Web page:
there have been very few protests at RW radio stations.

                  most of the people i've talked too have no clue what radio's been doing in this country the last 20 years and the lack of any organized opposition to it verifies that the left generally ignores it. they analyze their losses and lick their wounds and blame their reps while allowing the giant megaphone to take pot shots at them all day, with nary a peep of complaint. they  blame money, they blame fox, they blame everything but those 1000 coordinated megaphones. which is really stupid because it makes everything progressive groups and politicians harder- wastes volunteer time and dollars on a broad scale. the constant analysis of politics and media with no factoring of RW radio, except as an afterthought, is more evidence. radio seldom is factored into polls that would be much more valuable with such factoring. something like "do you listen to talk radio" would go a long way to explaining the source of much of the misinformation and many opinions. the constant blaming of fox news, talk radio's puny sister, for a lot of radio's successes is more evidence. because they can't read it and it hurts their heads to listen to it it has been routinely ignored the last 20 years, while it has been used to short circuit our normal democratic feedback mechanisms, destroy the GOP by making thinking moderates a thing of the past, and beat  the left like it's an invisible political 2x4.

                  This is a list of 76 universities for Rush Limbaugh that endorse global warming denial, racism, sexism, and partisan lying by broadcasting sports on Limbaugh radio stations.

                  by certainot on Tue Jun 26, 2012 at 04:36:17 PM PDT

                  [ Parent ]

                  •  I think you may need to (0+ / 0-)

                    get our more--and I really don't mean that in a snide way--if most of the people you talk to have no clue about radio's pernicious influence. (Unless, that is, you are referring only to Republicans. They are notoriously ignorant, and I can see what you are saying if that is the case.) Historians and journalists have been analyzing the media and its increasingly unhinged biases for a long, long time, and I would say that nearly 100% of us on dKos know all about it. Yes, that doesn't mean that all Dems, or even a majority of Dems, know it, but we probably represent a good sized batch of the most active members of the party.
                    Eric Alterman's What Liberal Media? came out in 2003, and it was merely the most well-done study; others pointed to his conclusions throughout the 90s as well. Robert Emtman, in Democracy without Citizens, covered something of this in 1990, and even the purely media-focused (iow, not addressing politics per se) Three Blind Mice, by Ken Auletta (1991), recognized that consolidation was perverting news reporting by the broadcast networks as they began treating the news as a profit center instead of a public service.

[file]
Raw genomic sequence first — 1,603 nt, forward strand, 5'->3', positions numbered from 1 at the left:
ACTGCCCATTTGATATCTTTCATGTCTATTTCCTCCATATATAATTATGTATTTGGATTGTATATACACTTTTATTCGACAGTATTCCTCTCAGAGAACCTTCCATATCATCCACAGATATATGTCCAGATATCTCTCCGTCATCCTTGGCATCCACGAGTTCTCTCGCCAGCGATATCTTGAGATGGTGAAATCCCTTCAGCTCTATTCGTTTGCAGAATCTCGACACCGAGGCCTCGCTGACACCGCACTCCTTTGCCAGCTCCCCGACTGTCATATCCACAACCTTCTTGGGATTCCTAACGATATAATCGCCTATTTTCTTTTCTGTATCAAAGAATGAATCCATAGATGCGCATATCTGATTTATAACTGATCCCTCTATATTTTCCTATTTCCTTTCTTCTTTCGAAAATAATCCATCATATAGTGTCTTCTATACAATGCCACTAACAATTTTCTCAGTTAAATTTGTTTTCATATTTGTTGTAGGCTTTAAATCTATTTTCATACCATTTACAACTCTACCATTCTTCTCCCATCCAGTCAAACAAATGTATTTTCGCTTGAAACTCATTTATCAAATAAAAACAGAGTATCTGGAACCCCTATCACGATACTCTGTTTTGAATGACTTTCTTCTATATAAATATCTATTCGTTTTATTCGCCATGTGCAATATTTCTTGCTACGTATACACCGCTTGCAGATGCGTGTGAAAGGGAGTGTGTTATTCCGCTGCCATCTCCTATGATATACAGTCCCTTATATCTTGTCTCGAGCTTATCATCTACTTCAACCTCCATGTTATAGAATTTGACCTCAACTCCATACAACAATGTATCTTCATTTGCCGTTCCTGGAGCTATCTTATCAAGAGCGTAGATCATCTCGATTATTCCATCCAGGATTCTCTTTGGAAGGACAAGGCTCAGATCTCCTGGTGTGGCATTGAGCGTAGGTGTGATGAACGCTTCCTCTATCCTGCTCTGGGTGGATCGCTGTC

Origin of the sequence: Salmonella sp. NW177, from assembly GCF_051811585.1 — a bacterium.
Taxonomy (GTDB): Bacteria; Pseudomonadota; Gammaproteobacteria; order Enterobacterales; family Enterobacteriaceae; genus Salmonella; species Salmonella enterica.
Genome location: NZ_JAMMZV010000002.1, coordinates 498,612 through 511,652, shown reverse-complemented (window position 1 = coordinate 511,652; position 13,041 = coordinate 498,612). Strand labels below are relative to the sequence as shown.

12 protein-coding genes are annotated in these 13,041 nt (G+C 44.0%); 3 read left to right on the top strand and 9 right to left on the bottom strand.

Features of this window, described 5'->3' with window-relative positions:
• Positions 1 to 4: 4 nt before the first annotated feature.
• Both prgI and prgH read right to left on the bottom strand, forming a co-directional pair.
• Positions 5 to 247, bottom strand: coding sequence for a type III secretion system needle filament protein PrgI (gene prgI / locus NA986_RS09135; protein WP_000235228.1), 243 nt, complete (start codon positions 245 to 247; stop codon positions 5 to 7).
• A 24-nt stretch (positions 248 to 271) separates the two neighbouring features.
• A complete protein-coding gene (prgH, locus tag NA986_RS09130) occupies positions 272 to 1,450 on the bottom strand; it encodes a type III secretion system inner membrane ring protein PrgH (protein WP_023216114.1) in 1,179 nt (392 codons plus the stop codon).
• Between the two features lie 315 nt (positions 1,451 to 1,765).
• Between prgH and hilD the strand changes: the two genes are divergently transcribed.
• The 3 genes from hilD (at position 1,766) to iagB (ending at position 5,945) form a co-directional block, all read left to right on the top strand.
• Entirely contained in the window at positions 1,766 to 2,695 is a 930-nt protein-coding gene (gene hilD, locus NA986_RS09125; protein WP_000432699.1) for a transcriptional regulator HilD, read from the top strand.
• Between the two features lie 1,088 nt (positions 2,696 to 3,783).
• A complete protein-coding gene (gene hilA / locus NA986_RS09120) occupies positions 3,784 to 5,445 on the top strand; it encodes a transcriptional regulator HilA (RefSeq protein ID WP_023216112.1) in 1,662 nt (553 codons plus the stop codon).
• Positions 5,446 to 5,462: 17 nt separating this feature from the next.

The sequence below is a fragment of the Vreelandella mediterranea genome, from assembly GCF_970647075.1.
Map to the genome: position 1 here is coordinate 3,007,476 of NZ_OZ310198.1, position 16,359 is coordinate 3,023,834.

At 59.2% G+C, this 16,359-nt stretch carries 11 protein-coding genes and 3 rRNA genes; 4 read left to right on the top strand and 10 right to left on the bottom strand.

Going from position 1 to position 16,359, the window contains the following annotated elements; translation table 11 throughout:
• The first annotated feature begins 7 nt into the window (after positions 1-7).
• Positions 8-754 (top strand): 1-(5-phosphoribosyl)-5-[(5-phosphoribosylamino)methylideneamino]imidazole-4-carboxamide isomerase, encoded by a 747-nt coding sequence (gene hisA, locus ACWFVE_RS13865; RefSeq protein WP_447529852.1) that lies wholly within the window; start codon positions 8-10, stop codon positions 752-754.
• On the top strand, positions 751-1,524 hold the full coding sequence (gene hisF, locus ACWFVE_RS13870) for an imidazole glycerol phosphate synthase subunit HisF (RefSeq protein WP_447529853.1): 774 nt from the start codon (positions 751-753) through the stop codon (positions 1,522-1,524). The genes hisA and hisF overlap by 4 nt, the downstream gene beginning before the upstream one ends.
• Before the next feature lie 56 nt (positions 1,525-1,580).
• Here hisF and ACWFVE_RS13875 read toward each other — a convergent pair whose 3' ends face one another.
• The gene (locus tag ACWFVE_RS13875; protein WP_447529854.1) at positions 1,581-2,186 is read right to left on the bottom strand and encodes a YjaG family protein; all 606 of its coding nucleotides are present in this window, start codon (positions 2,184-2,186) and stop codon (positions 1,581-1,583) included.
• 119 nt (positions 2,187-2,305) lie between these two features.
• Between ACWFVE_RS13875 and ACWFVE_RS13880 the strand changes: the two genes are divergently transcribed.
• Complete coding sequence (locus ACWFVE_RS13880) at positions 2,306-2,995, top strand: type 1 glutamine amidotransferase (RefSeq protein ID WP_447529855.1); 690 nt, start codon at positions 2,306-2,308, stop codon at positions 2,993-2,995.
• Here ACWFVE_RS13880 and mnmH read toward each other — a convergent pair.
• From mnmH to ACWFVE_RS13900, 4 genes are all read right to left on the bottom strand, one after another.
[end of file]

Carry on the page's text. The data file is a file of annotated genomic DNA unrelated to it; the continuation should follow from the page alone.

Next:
On one of your smaller notes, I think we--at least I--use "FNC" as synecdoche for "right-wing media"; any time I say "FNC", I am including rightwing radio in whatever condemnation I am throwing around.
                    I think you are confusing ignorance and learned helplessness; it's not that we don't know enough to attempt protests against radio stations, it's that it has been nearly impossible to rally enough support against them to do any good. It took Rush Limbaugh's disgraceful treatment of Sandra Fluke to get any traction from advertisers despite all the clamor we raised, and I bet sooner rather than later, as long as his ratings stay solid, almost all of those advertisers will flock back. Protesting radio doesn't work because ratings trump all in that realm as it fights being killed off completely by the internet. Raising consciousness is great, but we can't get to the consciousnesses of those who listen to Limbaugh and his cronies and keep their ratings up, because they refuse to listen to our side at all. We have to go at it from the other angles where we have at least some sway.

                    "Lone catch of the moon, the roots of the sigh of an idea there will be the outcome may be why?"--from a spam diary entitled "The Vast World."

                    by bryduck on Wed Jun 27, 2012 at 10:48:46 AM PDT

                    [ Parent ]

                    •  the recognition is just not there- the result is (0+ / 0-)

                      the same as if it ignored because there is still no organized reaction to it- the lack of a written record and the constant blaming of RW radio damage on fox and the RW media in general greatly undervalues its dominating part in one disaster for the left after another.

                      This is a list of 76 universities for Rush Limbaugh that endorse global warming denial, racism, sexism, and partisan lying by broadcasting sports on Limbaugh radio stations.

                      by certainot on Thu Jun 28, 2012 at 06:05:25 PM PDT

                      [ Parent ]

    •  And the Iraq War was sold, to public cheers (4+ / 0-)

      for years, before it became a deadly PR albatross.

      Go figure.

      "..The political class cannot solve the problems it created. " - Jay Rosen

      by New Rule on Tue Jun 26, 2012 at 09:23:12 AM PDT

      [ Parent ]

    •  If you had 1000 radio stations (3+ / 0-)
      Recommended by:
      ZedMont, Fury, celdd

      and god literally knows how many churches, plus all the other media money can and does buy, you'd be a marketing genius too.

    •  So once again (1+ / 0-)
      Recommended by:
      foucaultspendulum

      framing is everything.

    •  What it really shows (2+ / 0-)
      Recommended by:
      fuzzyguy, celdd

      is there is no librul media.

      Romney - making sure the American dream stays a dream.

      by jackandjill on Tue Jun 26, 2012 at 09:44:23 AM PDT

      [ Parent ]

    •  Also means that American people are stupid (1+ / 0-)
      Recommended by:
      celdd